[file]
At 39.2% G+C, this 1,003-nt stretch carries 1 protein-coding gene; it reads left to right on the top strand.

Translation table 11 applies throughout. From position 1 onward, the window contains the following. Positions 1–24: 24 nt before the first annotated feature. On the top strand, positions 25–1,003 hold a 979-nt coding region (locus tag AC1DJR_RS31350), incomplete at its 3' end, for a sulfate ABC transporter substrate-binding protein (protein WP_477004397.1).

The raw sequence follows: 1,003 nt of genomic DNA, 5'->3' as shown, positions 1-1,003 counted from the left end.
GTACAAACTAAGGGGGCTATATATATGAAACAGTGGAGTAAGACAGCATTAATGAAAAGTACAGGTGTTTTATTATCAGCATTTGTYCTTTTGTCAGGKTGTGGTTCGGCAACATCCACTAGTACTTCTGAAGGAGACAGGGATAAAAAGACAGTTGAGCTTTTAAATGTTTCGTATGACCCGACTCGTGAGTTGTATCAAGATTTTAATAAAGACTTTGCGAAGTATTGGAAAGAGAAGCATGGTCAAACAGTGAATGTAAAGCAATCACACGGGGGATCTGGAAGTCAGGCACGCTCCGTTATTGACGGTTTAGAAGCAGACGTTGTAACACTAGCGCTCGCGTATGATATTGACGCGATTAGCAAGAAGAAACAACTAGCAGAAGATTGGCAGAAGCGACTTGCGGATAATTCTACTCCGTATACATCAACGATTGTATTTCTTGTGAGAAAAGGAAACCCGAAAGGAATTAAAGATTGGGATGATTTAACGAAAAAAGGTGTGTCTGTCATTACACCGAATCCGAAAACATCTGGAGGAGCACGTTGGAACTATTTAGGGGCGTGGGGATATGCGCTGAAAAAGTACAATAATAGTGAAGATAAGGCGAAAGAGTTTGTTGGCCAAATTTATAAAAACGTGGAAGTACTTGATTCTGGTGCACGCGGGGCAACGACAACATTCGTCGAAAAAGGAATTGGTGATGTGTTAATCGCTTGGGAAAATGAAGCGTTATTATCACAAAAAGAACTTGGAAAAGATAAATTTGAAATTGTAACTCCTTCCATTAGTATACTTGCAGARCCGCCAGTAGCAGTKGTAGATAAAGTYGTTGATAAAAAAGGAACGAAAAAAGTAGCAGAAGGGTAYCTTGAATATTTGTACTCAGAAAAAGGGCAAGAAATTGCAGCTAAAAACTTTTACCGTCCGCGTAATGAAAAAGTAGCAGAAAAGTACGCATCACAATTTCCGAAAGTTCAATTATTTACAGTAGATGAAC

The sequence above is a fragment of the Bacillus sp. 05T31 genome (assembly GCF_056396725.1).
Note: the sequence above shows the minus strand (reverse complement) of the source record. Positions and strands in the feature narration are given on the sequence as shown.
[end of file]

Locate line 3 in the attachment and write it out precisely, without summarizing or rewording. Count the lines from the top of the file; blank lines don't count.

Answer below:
The raw sequence follows: 1,003 nt of genomic DNA, 5'->3' as shown, positions 1-1,003 counted from the left end.